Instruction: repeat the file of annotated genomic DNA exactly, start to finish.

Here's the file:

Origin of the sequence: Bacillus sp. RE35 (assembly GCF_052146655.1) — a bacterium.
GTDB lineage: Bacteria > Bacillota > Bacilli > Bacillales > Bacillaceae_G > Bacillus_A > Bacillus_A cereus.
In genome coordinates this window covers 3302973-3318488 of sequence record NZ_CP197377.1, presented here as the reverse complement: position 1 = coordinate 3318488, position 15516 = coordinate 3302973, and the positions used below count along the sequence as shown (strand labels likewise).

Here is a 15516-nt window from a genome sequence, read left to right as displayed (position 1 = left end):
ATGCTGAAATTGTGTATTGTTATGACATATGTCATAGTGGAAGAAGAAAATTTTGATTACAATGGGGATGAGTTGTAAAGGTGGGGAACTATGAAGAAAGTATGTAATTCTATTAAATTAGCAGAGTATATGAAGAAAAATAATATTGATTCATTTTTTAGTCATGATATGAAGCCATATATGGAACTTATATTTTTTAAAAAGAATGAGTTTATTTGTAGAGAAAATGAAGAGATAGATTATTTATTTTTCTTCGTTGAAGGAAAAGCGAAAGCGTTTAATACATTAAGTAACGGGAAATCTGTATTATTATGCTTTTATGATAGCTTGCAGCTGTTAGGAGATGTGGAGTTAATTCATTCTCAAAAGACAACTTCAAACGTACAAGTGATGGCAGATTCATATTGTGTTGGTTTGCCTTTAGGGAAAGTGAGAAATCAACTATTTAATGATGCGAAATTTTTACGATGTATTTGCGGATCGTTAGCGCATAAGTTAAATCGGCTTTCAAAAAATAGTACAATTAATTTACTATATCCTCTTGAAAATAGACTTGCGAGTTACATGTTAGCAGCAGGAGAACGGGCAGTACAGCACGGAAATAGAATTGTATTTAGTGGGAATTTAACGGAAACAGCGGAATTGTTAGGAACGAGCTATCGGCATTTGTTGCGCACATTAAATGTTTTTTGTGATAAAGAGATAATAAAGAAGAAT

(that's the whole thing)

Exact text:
Origin of the sequence: Bacillus sp. RE35 (assembly GCF_052146655.1) — a bacterium.
GTDB lineage: Bacteria > Bacillota > Bacilli > Bacillales > Bacillaceae_G > Bacillus_A > Bacillus_A cereus.
In genome coordinates this window covers 3302973-3318488 of sequence record NZ_CP197377.1, presented here as the reverse complement: position 1 = coordinate 3318488, position 15516 = coordinate 3302973, and the positions used below count along the sequence as shown (strand labels likewise).

Here is a 15516-nt window from a genome sequence, read left to right as displayed (position 1 = left end):
ATGCTGAAATTGTGTATTGTTATGACATATGTCATAGTGGAAGAAGAAAATTTTGATTACAATGGGGATGAGTTGTAAAGGTGGGGAACTATGAAGAAAGTATGTAATTCTATTAAATTAGCAGAGTATATGAAGAAAAATAATATTGATTCATTTTTTAGTCATGATATGAAGCCATATATGGAACTTATATTTTTTAAAAAGAATGAGTTTATTTGTAGAGAAAATGAAGAGATAGATTATTTATTTTTCTTCGTTGAAGGAAAAGCGAAAGCGTTTAATACATTAAGTAACGGGAAATCTGTATTATTATGCTTTTATGATAGCTTGCAGCTGTTAGGAGATGTGGAGTTAATTCATTCTCAAAAGACAACTTCAAACGTACAAGTGATGGCAGATTCATATTGTGTTGGTTTGCCTTTAGGGAAAGTGAGAAATCAACTATTTAATGATGCGAAATTTTTACGATGTATTTGCGGATCGTTAGCGCATAAGTTAAATCGGCTTTCAAAAAATAGTACAATTAATTTACTATATCCTCTTGAAAATAGACTTGCGAGTTACATGTTAGCAGCAGGAGAACGGGCAGTACAGCACGGAAATAGAATTGTATTTAGTGGGAATTTAACGGAAACAGCGGAATTGTTAGGAACGAGCTATCGGCATTTGTTGCGCACATTAAATGTTTTTTGTGATAAAGAGATAATAAAGAAGAAT